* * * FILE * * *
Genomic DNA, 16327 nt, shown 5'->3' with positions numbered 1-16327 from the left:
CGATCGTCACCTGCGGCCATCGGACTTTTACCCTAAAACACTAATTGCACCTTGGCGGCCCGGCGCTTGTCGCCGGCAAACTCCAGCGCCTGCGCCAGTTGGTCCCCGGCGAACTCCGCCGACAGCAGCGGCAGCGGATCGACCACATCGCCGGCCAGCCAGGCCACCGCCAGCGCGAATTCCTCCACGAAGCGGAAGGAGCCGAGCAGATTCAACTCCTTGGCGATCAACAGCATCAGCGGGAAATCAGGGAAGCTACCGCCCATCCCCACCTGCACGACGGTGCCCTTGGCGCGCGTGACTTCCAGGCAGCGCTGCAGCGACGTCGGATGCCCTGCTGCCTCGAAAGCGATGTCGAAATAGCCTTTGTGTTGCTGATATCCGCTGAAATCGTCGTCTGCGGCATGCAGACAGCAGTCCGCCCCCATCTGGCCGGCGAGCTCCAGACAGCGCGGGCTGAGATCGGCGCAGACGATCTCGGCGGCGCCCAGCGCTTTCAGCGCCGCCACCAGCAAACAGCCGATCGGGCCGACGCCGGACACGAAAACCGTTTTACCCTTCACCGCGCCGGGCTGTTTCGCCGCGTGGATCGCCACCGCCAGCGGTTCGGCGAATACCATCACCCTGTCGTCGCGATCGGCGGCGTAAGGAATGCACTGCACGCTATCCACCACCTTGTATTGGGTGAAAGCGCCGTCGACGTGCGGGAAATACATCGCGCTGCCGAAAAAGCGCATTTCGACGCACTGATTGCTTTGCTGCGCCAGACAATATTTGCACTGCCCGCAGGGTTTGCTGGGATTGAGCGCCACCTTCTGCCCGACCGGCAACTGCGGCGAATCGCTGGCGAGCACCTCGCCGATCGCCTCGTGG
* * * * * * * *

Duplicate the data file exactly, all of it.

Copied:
Genomic DNA, 16327 nt, shown 5'->3' with positions numbered 1-16327 from the left:
CGATCGTCACCTGCGGCCATCGGACTTTTACCCTAAAACACTAATTGCACCTTGGCGGCCCGGCGCTTGTCGCCGGCAAACTCCAGCGCCTGCGCCAGTTGGTCCCCGGCGAACTCCGCCGACAGCAGCGGCAGCGGATCGACCACATCGCCGGCCAGCCAGGCCACCGCCAGCGCGAATTCCTCCACGAAGCGGAAGGAGCCGAGCAGATTCAACTCCTTGGCGATCAACAGCATCAGCGGGAAATCAGGGAAGCTACCGCCCATCCCCACCTGCACGACGGTGCCCTTGGCGCGCGTGACTTCCAGGCAGCGCTGCAGCGACGTCGGATGCCCTGCTGCCTCGAAAGCGATGTCGAAATAGCCTTTGTGTTGCTGATATCCGCTGAAATCGTCGTCTGCGGCATGCAGACAGCAGTCCGCCCCCATCTGGCCGGCGAGCTCCAGACAGCGCGGGCTGAGATCGGCGCAGACGATCTCGGCGGCGCCCAGCGCTTTCAGCGCCGCCACCAGCAAACAGCCGATCGGGCCGACGCCGGACACGAAAACCGTTTTACCCTTCACCGCGCCGGGCTGTTTCGCCGCGTGGATCGCCACCGCCAGCGGTTCGGCGAATACCATCACCCTGTCGTCGCGATCGGCGGCGTAAGGAATGCACTGCACGCTATCCACCACCTTGTATTGGGTGAAAGCGCCGTCGACGTGCGGGAAATACATCGCGCTGCCGAAAAAGCGCATTTCGACGCACTGATTGCTTTGCTGCGCCAGACAATATTTGCACTGCCCGCAGGGTTTGCTGGGATTGAGCGCCACCTTCTGCCCGACCGGCAACTGCGGCGAATCGCTGGCGAGCACCTCGCCGATCGCCTCGTGG